The main cup will need to be modified so measure (x2) and cut out the holes for the micro USB (in the back) trigger/screw term (in the bottom) and PIR (in the front).
*Now* it's okay to assemble the main and bottom sections. I used Sugru for the bottom of the main board since the Photon headers didn't make for a smooth bottom. Three blobs made it easy to get fairly level.
With the main section done, it's time for the head. Make holes in the head for the microphone and RGB LED. To mount the head to the servo I borrowed a couple of blocks from the kids. The small blocks fit nicely onto the large, bottom to bottom.
There's one last cup to modify, the one in between the main body and the head. This one is maybe the most difficult to get just right as it's the one the servo attaches to. Cut a hole in the bottom that's just the right size for the servo so the pivot point is directly in the middle then make a couple of relief cuts for the microphone and LED wires to sneak by the servo.
With the servo hole cut, the head components can be routed through, the servo mounted (with screws -- pre-drill first to avoid cracking the plastic) and microphone and RGB LED glued in place.
Finally I used a few small dabs of E6000 on the outside of the seams between the lower cups (not the head!) to keep everything together. It's just enough to keep the droid from falling apart but still easy enough to cleanly break later if I need to get inside.
By now the firmware has already been flashed to the Photon during the prototyping steps but it's far from done.
The sound detection bit needs more work. It was not working reliably enough to use it for turning on the lights (still getting too many false-positives) that I've moved it to only keep the lights on if noise is picked up while the trigger is active.
I also want it to be smarter about keeping the lights on while I'm in the basement but not in range of the PIR sensor. I might have it subscribe to presence related events and have other sensors around the house (motion/sound/beacons?) so it can do more than _just_ turn the lights on when it senses motion then turn off with a five minute delay. Well, it _does_ do a little more now via Particle Cloud functions but still, I'd like it to do more.
One of the great features of the Particle Photon (and Core and Electron) is the ability to remotely flash the firmware so I can update the little droid anytime!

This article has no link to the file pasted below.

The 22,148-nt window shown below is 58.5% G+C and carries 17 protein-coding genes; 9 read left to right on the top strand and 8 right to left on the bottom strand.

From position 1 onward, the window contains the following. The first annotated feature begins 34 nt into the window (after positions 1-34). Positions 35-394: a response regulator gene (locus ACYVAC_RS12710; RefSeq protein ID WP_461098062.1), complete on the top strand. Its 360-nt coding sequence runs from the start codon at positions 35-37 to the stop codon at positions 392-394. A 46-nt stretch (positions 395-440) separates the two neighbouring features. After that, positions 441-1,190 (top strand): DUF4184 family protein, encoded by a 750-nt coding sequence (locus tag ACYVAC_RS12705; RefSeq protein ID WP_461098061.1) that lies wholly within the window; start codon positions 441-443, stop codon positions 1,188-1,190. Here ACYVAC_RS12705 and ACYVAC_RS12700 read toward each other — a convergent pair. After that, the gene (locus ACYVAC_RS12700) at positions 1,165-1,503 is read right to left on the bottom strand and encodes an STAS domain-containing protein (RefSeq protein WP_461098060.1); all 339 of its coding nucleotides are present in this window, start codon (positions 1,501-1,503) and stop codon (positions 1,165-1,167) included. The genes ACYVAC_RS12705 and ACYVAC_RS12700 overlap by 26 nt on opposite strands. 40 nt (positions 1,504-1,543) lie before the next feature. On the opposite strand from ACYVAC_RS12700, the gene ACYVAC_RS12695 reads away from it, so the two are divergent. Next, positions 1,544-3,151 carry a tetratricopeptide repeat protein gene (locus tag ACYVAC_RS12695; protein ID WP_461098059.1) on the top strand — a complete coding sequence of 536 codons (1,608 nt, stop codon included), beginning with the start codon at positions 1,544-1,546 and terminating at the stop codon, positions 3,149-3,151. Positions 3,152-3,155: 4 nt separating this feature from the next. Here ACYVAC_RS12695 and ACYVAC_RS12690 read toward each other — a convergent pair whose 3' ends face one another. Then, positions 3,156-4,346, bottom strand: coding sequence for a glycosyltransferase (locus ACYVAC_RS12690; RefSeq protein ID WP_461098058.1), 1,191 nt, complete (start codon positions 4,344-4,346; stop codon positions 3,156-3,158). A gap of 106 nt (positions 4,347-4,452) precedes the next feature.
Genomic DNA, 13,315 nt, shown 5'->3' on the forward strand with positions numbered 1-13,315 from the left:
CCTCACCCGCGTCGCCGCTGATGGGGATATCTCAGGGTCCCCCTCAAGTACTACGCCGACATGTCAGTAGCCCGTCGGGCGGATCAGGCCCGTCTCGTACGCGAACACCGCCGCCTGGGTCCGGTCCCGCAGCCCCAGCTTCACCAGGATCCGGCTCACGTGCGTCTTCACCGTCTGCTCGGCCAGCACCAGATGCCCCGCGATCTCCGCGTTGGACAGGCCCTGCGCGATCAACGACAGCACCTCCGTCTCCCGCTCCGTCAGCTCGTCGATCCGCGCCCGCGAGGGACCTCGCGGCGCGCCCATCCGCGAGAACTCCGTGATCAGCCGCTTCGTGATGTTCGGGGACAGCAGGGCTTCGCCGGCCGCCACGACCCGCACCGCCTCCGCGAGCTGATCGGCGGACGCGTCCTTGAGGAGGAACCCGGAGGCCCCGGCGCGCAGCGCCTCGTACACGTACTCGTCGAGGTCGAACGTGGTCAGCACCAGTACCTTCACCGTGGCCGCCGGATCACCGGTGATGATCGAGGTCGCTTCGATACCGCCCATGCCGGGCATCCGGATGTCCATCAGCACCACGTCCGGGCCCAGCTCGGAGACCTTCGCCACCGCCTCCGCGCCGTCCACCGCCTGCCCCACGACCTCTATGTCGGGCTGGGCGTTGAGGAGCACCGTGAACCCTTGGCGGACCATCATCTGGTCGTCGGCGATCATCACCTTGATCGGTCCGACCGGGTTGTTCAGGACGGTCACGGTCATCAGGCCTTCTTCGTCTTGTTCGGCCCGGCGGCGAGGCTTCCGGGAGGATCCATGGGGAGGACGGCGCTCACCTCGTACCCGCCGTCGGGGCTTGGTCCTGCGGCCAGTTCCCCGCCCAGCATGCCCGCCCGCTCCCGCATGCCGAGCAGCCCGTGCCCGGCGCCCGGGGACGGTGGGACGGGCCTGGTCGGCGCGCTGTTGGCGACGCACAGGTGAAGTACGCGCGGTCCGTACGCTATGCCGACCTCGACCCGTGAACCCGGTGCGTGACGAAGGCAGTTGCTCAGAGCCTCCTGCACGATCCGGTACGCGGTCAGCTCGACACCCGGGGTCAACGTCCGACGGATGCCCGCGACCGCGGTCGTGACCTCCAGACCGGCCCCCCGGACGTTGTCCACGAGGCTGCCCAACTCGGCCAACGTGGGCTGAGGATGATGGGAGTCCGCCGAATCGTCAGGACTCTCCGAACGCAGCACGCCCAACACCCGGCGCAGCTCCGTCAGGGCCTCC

Not only can I remotely flash the firmware but with the Particle Cloud I have exposed a few functions and variables which I can access from anywhere with the Particle Cloud API.
Some functions currently exposed include:
- turnon: turn the lights on with a 'forced' flag so they stay on until explicitly turned off
- turnon: turn the lights off
- beep: make some noise
- look: make the head move a bit
And a few variables to check on the state of the droid:
- motion: motion has recently been detected
- sound: sound has recently been detected
- trigger: the lights are on
- forced: the lights have been explicitly turned on
All of that remote functionality is enabled with just a small bit of code:
// Set up cloud functions Particle.function("turnon", turnOn); Particle.function("turnoff", turnOff); Particle.function("beep", makeBeeps); Particle.function("look", makeMovement); // ...and variables Particle.variable("motion", motionActive); Particle.variable("sound", soundActive); Particle.variable("trigger", triggerActive); Particle.variable("forced", forcedActive);
I have also added a fair bit of debug and data (i.e. potentially more useful) event publishing throughout. With the ability to remotely flash the firmware I can always tweak all of this later.Remote control
Since I've exposed a few functions I wanted to make quick use of them from my phone. I _could_ build a native or web app (Particle folks provide a few nice SDKs) but there is also a Particle IFTTT channel! On top of that there's a very useful simple mobile app from IFTTT called the DO Button which allows for one-touch recipe execution from a phone. In just a few minutes I was able to turn the lights on or off or make the droid beep -- all from my phone!
How does the little droid measure up?
I'm happy with how it turned out. I like it, the kids love if (they thank it every time it turns on the lights for them) and my wife gets a kick out of it. I really love that I can keep tweaking the firmware without needing to have a physical connection to it and the Photon offers still a lot more functionality so this will definitely be one of those projects that continues to evolve. Maybe other little droids will start to appear around the house. :)